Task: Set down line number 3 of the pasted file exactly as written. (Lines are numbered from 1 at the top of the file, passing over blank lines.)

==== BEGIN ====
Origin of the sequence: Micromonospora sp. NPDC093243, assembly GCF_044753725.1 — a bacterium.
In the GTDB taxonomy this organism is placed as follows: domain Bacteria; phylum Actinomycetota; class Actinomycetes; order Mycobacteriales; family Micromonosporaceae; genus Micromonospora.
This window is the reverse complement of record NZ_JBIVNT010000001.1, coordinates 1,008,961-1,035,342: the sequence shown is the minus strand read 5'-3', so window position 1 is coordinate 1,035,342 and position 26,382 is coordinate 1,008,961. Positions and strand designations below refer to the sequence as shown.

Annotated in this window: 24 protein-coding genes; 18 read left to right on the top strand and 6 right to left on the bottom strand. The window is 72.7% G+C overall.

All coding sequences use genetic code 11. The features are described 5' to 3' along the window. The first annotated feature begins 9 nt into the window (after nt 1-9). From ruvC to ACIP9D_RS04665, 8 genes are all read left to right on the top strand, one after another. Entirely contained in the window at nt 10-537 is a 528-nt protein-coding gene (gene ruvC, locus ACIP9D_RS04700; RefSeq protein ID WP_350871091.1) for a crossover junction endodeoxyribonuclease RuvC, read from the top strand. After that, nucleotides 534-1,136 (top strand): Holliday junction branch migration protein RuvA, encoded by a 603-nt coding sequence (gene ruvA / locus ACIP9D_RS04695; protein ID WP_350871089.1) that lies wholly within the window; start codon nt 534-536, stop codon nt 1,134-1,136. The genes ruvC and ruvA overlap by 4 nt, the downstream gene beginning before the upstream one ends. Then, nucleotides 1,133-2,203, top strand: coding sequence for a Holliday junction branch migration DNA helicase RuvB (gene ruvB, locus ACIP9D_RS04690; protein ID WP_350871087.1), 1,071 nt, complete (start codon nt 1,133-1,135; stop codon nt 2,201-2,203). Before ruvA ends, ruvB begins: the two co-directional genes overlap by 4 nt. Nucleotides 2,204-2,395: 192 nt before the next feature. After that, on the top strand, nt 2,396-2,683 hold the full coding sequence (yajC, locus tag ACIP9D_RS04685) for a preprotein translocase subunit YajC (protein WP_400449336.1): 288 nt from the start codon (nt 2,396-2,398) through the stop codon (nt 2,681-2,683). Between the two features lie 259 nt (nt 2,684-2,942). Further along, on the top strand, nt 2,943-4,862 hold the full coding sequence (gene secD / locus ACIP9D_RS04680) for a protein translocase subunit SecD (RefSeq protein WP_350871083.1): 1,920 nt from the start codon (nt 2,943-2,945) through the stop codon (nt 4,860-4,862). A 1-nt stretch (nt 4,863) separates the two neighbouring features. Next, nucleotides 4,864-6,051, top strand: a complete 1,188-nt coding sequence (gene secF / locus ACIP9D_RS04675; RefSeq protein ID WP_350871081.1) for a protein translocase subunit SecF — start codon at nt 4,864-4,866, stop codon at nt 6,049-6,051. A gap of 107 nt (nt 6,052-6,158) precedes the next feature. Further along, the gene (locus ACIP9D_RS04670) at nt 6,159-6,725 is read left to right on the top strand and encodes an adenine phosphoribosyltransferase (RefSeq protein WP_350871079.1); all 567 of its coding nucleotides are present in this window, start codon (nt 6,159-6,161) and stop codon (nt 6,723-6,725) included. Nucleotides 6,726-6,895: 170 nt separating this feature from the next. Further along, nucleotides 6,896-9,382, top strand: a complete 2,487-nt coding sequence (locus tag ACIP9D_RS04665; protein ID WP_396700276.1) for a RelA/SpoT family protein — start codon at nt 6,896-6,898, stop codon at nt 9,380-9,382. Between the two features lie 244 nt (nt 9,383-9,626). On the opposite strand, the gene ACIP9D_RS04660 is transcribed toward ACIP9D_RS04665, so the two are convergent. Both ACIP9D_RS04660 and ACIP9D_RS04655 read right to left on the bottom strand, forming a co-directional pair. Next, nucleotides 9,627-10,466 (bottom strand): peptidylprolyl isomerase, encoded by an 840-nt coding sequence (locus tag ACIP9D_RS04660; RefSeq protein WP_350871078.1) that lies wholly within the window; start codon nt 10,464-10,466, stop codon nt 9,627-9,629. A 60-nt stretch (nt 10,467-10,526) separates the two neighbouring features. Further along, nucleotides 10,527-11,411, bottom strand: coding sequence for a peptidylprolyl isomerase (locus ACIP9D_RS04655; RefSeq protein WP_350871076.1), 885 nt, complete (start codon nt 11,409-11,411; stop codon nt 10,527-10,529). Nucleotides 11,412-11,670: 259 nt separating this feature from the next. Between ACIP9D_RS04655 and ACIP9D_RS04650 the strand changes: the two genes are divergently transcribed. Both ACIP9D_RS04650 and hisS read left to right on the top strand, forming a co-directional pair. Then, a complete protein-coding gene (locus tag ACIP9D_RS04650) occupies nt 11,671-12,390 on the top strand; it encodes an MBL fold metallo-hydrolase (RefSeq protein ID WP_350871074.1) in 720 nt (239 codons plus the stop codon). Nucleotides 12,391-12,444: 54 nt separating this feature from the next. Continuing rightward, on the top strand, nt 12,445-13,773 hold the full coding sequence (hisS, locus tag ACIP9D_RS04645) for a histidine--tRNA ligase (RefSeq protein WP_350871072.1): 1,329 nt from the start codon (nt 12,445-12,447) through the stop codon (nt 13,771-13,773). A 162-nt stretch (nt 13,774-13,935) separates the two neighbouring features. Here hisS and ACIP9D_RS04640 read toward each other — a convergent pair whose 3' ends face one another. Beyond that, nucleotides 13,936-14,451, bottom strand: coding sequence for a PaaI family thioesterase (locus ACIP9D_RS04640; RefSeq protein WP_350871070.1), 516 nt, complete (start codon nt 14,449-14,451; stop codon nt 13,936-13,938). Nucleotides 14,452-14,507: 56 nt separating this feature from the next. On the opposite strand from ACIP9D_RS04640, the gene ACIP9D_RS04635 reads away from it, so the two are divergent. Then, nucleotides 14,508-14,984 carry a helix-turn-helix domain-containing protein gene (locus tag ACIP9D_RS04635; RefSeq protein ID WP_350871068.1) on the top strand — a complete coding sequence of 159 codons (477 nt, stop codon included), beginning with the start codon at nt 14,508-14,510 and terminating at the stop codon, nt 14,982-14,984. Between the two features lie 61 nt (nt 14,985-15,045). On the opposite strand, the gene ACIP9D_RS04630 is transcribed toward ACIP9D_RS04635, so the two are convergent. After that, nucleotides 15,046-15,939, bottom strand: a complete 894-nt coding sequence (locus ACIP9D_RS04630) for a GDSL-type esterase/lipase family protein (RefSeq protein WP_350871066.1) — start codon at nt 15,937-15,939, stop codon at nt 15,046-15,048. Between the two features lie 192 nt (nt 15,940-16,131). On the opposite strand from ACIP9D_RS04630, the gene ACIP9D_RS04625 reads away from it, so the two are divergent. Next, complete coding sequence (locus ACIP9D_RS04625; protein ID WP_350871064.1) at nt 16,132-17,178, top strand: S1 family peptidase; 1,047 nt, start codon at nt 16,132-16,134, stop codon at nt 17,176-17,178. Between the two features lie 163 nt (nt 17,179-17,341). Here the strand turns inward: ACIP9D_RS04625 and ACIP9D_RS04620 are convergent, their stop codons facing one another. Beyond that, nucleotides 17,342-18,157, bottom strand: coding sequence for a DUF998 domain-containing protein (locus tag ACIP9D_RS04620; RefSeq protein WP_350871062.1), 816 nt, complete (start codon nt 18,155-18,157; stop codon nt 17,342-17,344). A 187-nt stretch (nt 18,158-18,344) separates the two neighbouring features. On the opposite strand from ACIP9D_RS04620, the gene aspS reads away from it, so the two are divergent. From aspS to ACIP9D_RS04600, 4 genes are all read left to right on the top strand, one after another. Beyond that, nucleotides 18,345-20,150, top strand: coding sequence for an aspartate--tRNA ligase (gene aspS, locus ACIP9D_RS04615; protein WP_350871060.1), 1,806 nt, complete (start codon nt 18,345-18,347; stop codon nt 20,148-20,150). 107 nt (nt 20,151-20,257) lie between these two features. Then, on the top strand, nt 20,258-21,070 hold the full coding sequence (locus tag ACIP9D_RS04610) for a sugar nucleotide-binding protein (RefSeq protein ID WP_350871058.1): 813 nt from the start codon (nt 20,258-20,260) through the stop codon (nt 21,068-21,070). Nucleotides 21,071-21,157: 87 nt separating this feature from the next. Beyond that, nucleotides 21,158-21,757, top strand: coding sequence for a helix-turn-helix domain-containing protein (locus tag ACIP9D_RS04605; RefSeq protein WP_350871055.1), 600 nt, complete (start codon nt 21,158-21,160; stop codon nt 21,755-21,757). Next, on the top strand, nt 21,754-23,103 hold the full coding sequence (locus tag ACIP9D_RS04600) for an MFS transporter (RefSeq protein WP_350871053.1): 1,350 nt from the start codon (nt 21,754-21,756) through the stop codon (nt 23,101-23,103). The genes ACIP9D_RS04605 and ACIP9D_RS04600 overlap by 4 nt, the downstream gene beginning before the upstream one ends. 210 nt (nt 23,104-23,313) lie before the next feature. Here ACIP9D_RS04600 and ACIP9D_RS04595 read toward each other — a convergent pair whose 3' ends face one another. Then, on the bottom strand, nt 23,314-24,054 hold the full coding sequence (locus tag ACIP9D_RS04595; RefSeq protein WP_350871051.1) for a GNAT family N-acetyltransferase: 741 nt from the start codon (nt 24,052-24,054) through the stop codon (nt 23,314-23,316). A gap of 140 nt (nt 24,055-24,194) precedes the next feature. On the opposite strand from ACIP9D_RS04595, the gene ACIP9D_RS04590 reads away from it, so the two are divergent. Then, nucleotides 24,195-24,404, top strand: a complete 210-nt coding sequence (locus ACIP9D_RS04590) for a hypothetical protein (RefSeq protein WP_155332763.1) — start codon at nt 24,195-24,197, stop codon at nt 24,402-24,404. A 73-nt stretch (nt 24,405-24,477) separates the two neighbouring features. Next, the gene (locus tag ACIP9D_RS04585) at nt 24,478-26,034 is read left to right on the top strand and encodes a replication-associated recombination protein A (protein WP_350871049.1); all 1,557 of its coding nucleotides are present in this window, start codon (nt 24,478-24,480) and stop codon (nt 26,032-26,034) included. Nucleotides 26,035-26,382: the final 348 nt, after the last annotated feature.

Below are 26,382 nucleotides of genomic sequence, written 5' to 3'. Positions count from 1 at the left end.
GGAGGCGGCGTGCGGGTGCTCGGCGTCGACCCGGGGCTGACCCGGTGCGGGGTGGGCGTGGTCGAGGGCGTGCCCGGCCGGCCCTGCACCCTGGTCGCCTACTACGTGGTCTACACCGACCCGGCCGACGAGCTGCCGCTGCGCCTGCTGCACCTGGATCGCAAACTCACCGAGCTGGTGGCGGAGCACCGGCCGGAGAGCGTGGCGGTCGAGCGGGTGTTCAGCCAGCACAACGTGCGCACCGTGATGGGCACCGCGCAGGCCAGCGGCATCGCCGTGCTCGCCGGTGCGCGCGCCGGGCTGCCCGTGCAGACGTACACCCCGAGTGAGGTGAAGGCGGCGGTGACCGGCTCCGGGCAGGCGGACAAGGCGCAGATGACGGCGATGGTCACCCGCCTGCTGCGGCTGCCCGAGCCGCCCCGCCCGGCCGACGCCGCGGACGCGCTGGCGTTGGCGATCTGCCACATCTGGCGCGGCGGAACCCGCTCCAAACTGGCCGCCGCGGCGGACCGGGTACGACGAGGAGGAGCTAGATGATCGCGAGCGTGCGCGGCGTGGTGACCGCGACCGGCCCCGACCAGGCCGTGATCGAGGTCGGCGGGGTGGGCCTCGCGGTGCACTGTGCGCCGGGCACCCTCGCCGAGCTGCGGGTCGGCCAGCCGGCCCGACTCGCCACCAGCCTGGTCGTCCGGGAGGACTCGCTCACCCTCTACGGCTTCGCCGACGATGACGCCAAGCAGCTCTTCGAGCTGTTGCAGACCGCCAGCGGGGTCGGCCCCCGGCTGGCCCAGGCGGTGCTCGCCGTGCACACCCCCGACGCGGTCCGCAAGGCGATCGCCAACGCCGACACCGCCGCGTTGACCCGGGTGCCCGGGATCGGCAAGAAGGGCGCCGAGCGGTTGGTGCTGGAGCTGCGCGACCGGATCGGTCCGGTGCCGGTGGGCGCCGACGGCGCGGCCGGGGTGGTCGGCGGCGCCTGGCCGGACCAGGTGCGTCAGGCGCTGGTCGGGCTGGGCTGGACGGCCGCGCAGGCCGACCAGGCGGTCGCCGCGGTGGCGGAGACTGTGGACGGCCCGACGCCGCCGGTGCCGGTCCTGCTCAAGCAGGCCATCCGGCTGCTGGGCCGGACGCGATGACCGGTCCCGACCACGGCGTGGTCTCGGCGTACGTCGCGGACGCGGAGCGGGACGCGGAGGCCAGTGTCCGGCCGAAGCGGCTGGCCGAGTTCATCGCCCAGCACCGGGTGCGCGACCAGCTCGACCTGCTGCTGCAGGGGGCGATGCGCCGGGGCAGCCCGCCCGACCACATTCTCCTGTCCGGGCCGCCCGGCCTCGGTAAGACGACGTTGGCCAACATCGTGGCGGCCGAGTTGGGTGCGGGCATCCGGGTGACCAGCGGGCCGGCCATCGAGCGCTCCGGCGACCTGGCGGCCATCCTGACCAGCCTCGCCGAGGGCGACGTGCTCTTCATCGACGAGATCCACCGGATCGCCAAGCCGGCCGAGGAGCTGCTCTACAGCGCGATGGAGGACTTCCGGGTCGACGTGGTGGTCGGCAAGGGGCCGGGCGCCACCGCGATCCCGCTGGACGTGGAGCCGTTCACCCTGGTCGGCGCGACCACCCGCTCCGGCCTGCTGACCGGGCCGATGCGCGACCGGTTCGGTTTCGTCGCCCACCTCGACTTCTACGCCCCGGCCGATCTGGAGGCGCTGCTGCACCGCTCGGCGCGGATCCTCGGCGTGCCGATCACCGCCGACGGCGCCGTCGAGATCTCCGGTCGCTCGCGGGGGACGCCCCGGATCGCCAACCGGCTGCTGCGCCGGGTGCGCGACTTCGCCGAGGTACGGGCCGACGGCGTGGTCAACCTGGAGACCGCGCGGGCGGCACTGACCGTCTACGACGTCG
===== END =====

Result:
This window is the reverse complement of record NZ_JBIVNT010000001.1, coordinates 1,008,961-1,035,342: the sequence shown is the minus strand read 5'-3', so window position 1 is coordinate 1,035,342 and position 26,382 is coordinate 1,008,961. Positions and strand designations below refer to the sequence as shown.